The standard of proof, in essence, can be loosely defined as the quantum of evidence that must be presented before a Court before a fact can be said to exist or not exist. As the type of cases before a Court can be classified into criminal or civil, so can the standard of proof. There is a clear understanding that the Courts follow according to wich the standard of proof to be followed in a criminal case is that of ‘beyond reasonable doubt’ whereas the standard of proof changes, even lowers to the ‘balance of probabilities’ in cases of civil proceedings. It is also widely understood that the standard is higher in criminal cases. This does not mean that the actual quantity of evidence adduced should be more but speaks more of the nature of evidence. Even though such a bifurcation exists, a problem might crop up in the form of criminal charges within a civil case. This is one of the most important questions that the researcher has tried to analyse in this paper. The researcher has analysed the meaning and scope of the two standards, the position in India and finally, the question of a third standard.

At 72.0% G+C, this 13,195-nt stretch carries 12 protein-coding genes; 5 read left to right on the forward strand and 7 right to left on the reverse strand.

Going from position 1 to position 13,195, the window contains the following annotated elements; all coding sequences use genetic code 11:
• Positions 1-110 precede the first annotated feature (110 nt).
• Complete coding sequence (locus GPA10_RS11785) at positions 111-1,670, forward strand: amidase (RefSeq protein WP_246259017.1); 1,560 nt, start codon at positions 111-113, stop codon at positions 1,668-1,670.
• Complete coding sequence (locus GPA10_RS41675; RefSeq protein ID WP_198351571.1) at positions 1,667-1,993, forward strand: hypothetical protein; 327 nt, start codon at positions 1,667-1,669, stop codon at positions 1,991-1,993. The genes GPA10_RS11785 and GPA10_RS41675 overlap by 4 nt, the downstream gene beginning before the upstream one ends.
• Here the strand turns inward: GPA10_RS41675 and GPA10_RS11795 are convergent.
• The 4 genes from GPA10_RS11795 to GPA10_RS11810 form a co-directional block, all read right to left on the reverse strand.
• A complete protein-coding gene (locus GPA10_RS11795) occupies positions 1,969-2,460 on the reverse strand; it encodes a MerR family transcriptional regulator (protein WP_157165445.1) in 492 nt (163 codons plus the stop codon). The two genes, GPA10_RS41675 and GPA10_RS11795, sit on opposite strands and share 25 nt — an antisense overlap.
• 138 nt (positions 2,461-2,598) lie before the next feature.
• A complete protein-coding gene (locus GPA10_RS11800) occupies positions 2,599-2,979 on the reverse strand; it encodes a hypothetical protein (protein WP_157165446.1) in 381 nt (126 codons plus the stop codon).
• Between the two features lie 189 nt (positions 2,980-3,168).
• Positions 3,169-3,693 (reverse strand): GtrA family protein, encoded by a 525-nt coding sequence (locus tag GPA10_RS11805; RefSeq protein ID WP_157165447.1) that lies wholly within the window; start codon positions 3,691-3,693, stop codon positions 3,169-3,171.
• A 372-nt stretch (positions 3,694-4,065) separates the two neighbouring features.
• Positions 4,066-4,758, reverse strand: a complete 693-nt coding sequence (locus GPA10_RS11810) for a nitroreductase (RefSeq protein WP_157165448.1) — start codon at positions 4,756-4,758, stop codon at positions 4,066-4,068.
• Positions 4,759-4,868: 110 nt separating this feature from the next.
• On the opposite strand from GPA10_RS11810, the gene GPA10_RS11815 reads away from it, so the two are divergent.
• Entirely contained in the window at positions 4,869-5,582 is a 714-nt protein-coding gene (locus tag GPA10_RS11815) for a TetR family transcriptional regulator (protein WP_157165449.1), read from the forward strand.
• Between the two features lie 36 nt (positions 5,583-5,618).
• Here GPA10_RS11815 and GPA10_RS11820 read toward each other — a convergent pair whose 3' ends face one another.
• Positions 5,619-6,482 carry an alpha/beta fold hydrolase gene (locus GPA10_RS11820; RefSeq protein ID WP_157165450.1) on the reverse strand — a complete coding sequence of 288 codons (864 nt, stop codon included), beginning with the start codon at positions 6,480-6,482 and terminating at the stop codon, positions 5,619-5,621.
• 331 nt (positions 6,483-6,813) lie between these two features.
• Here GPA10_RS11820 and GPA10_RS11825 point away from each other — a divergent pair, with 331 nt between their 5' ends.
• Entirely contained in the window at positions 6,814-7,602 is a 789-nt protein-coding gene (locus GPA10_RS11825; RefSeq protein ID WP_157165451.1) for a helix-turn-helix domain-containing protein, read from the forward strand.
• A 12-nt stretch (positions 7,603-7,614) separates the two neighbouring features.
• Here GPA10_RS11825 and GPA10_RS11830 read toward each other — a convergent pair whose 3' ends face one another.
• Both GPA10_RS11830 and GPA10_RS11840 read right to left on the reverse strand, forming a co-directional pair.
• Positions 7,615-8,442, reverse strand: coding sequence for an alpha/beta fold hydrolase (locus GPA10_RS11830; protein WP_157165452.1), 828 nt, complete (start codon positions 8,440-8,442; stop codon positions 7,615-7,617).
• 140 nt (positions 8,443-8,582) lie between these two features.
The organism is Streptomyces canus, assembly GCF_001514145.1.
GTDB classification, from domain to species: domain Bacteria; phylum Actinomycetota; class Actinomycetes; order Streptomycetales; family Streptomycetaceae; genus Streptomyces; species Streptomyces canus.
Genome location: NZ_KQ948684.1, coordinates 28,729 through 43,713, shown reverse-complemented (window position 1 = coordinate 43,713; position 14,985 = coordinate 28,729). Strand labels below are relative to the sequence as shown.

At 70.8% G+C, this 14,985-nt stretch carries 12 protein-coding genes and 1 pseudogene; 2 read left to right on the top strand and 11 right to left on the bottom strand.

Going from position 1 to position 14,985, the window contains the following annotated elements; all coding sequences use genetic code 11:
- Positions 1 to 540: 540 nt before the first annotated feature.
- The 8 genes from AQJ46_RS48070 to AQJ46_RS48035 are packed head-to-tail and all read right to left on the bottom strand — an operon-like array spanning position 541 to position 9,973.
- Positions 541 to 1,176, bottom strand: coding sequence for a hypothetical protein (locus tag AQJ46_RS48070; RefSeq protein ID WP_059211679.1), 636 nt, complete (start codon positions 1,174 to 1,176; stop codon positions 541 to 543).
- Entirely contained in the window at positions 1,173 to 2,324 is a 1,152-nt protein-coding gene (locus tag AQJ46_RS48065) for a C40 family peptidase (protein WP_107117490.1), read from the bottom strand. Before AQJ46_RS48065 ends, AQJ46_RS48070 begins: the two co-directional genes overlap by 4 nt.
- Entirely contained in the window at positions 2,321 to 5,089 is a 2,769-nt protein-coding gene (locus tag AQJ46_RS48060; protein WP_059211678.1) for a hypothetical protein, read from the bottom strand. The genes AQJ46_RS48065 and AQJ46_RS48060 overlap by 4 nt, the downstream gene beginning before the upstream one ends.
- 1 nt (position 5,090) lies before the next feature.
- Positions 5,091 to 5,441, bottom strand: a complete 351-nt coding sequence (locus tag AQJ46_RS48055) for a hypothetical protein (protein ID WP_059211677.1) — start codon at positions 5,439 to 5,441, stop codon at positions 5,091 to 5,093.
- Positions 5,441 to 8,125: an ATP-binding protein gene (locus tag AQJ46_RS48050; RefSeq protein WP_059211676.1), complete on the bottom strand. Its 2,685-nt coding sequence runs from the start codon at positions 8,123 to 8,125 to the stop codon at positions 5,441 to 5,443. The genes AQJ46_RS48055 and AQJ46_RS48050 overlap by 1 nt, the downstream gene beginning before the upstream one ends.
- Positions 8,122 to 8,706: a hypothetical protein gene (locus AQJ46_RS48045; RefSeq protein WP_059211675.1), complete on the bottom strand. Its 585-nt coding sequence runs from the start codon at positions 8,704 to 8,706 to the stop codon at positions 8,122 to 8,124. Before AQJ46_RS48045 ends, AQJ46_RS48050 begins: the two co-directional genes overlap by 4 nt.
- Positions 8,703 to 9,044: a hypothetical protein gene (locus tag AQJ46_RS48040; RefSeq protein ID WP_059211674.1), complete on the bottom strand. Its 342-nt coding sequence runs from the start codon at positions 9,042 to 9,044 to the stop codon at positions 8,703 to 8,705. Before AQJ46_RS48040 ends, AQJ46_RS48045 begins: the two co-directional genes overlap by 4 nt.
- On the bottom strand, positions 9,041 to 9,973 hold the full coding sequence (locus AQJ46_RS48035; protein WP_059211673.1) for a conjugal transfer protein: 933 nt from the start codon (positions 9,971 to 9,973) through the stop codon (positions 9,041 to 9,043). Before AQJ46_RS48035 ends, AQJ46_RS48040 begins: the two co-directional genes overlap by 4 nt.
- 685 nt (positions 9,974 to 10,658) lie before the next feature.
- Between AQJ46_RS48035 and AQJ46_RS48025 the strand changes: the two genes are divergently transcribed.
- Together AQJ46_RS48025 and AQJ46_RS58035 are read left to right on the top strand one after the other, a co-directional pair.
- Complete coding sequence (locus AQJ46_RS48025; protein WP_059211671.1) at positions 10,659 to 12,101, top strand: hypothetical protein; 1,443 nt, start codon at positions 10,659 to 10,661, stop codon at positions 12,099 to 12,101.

In common law, two separate standards of proof are recognized- proof beyond reasonable doubt and proof based on the balance of probabilities. The former is he standard adopted while dealing with criminal cases while the latter is the standard in use in case of civil suits. [ 1 ] Different standards of proof are constructed seemingly to, among other things, minimize the high social costs that may arise on account of errors. [ 2 ] In actuality, these two terms are rarely used, especially in jurisdictions where juries are involved, as the two terms seem to be rather esoteric in nature and not immediately comprehensible. [ 3 ]